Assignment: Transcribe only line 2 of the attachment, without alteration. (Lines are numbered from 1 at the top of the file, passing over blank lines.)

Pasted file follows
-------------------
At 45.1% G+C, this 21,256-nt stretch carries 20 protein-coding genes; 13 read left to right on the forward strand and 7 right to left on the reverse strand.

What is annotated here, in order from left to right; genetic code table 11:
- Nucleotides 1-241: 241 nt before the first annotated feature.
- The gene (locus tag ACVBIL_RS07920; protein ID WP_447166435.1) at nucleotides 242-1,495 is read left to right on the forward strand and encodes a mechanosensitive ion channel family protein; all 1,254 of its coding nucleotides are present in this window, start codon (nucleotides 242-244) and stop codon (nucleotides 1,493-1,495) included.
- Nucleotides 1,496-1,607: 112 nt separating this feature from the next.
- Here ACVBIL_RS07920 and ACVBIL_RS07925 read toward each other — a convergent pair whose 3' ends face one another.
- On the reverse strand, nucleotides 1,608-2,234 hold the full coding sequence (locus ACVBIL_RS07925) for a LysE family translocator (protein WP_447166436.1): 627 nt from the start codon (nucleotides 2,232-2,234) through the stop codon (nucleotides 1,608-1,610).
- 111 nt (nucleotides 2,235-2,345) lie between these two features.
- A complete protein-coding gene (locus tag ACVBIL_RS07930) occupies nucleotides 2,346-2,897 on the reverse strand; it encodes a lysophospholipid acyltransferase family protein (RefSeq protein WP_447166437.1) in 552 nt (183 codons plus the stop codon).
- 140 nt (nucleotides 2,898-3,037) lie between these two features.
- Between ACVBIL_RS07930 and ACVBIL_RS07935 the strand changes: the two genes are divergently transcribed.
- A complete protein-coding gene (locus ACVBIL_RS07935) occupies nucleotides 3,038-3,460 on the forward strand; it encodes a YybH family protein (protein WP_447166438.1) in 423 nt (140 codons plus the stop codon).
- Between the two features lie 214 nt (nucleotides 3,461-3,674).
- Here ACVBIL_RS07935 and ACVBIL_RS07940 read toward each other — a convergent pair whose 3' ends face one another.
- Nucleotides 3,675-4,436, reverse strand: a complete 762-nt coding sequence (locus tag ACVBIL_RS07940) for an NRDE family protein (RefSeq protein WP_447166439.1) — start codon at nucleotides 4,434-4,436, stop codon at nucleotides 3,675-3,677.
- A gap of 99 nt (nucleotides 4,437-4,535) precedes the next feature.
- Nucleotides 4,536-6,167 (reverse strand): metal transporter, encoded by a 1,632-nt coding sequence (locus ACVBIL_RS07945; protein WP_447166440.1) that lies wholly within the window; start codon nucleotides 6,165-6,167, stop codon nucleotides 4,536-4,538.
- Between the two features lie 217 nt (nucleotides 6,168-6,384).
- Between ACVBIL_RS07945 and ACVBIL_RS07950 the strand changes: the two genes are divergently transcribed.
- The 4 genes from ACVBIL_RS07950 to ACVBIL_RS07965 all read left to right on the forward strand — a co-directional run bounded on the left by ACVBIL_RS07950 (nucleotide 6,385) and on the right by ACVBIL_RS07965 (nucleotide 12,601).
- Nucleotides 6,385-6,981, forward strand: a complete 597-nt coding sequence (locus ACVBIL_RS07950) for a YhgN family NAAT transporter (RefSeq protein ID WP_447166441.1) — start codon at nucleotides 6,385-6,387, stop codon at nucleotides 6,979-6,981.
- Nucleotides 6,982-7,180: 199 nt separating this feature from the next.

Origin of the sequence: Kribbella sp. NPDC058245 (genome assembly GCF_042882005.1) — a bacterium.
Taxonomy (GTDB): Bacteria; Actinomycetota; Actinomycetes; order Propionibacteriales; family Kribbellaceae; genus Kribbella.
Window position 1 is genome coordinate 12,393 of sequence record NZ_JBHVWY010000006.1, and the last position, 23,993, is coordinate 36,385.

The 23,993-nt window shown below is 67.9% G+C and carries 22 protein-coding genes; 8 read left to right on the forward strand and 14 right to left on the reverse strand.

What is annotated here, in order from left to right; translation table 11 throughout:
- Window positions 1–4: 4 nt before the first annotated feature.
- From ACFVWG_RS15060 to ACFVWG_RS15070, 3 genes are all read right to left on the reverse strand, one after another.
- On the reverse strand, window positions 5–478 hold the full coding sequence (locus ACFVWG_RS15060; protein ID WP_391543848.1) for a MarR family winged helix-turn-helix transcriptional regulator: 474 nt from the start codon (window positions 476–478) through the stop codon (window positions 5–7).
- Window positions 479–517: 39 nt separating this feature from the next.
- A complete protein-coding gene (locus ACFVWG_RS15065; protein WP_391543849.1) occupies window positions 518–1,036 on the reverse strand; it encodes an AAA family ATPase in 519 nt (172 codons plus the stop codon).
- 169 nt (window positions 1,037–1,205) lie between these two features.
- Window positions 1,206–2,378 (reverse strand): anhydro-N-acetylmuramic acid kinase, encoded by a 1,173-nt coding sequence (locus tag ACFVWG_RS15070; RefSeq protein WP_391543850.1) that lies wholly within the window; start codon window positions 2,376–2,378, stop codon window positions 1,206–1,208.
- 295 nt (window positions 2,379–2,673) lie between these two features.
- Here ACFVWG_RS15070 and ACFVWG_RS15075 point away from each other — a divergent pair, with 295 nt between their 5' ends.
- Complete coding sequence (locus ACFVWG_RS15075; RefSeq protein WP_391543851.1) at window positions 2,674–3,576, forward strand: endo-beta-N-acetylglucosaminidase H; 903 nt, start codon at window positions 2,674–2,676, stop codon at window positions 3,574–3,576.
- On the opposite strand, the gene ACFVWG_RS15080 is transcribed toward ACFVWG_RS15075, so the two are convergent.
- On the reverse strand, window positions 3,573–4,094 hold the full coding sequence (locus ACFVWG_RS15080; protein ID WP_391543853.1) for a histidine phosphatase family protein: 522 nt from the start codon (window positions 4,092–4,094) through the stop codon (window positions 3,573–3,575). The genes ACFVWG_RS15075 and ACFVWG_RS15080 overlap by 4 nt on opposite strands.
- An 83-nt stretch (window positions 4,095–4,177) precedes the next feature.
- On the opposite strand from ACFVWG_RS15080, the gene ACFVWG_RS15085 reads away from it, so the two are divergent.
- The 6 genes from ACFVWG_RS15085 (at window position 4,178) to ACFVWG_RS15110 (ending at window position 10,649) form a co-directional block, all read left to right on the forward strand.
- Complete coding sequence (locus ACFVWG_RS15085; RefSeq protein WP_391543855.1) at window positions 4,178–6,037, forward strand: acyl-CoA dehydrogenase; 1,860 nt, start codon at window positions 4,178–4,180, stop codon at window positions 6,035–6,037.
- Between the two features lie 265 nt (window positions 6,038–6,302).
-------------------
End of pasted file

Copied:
What is annotated here, in order from left to right; genetic code table 11: